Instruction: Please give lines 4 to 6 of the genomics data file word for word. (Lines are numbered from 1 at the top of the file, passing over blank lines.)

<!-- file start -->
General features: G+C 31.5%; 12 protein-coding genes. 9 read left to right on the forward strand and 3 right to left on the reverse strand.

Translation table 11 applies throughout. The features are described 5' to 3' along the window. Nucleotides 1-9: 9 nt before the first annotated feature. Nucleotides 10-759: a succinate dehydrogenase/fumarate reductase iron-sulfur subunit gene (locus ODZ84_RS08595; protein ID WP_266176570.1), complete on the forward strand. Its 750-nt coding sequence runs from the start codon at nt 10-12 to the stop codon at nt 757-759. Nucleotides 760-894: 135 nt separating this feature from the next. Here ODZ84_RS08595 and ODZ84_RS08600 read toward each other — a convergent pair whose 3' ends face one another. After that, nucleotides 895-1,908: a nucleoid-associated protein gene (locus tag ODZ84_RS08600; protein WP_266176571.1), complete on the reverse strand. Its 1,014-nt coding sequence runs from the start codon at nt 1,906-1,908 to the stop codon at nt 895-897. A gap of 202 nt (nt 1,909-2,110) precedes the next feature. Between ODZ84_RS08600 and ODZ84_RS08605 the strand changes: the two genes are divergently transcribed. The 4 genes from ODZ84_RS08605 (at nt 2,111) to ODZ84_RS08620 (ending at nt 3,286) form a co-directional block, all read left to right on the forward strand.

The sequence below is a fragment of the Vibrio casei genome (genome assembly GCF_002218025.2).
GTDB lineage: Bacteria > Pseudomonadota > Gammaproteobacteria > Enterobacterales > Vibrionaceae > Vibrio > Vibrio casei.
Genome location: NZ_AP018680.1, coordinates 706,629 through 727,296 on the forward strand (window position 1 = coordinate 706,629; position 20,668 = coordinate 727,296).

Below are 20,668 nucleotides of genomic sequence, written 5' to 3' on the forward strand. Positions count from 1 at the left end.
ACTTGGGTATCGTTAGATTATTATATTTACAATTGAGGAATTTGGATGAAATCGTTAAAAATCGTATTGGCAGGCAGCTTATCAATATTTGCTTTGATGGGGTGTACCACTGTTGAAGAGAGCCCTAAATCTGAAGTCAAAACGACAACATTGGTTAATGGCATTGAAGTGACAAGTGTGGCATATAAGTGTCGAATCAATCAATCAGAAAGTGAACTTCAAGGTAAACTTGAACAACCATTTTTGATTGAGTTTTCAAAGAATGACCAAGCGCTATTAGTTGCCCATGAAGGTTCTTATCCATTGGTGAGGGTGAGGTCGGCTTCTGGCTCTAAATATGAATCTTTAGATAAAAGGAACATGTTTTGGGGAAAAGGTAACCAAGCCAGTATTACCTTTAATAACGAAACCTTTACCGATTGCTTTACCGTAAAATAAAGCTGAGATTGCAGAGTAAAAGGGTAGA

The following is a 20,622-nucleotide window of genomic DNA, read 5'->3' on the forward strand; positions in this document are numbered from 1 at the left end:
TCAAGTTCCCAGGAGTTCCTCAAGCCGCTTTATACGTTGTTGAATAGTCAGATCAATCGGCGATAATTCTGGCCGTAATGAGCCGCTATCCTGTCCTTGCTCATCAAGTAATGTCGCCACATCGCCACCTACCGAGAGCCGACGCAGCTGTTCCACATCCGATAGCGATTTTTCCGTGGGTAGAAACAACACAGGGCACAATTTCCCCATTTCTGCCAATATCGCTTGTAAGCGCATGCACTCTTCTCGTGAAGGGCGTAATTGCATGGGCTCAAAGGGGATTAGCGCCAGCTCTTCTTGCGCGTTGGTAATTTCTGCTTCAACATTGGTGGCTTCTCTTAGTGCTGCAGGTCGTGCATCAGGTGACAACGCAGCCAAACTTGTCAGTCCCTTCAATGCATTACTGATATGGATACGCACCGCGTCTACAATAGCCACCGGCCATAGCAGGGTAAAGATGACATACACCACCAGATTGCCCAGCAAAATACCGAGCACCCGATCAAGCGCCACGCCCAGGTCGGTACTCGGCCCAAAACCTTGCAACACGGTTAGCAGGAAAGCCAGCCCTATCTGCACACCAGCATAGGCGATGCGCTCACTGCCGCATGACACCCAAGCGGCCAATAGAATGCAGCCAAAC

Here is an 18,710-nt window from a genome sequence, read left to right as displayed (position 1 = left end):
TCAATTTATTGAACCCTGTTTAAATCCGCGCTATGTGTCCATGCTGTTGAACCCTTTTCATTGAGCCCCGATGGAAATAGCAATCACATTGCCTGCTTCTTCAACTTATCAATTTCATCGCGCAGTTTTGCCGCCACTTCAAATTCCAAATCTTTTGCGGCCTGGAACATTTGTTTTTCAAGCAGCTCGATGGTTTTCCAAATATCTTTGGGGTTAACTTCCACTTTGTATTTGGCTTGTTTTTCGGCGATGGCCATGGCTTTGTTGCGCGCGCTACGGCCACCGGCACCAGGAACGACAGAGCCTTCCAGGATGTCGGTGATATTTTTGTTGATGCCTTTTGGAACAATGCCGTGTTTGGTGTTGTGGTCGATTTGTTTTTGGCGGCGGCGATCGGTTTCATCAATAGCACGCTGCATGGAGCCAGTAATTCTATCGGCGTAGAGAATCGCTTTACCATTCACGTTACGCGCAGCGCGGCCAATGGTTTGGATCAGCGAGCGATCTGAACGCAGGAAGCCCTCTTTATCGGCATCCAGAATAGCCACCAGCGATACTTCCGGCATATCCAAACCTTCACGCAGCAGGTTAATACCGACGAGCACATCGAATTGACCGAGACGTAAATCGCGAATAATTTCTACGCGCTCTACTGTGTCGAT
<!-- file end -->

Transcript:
GTDB lineage: Bacteria > Pseudomonadota > Gammaproteobacteria > Enterobacterales > Vibrionaceae > Vibrio > Vibrio casei.
Genome location: NZ_AP018680.1, coordinates 706,629 through 727,296 on the forward strand (window position 1 = coordinate 706,629; position 20,668 = coordinate 727,296).

Below are 20,668 nucleotides of genomic sequence, written 5' to 3' on the forward strand. Positions count from 1 at the left end.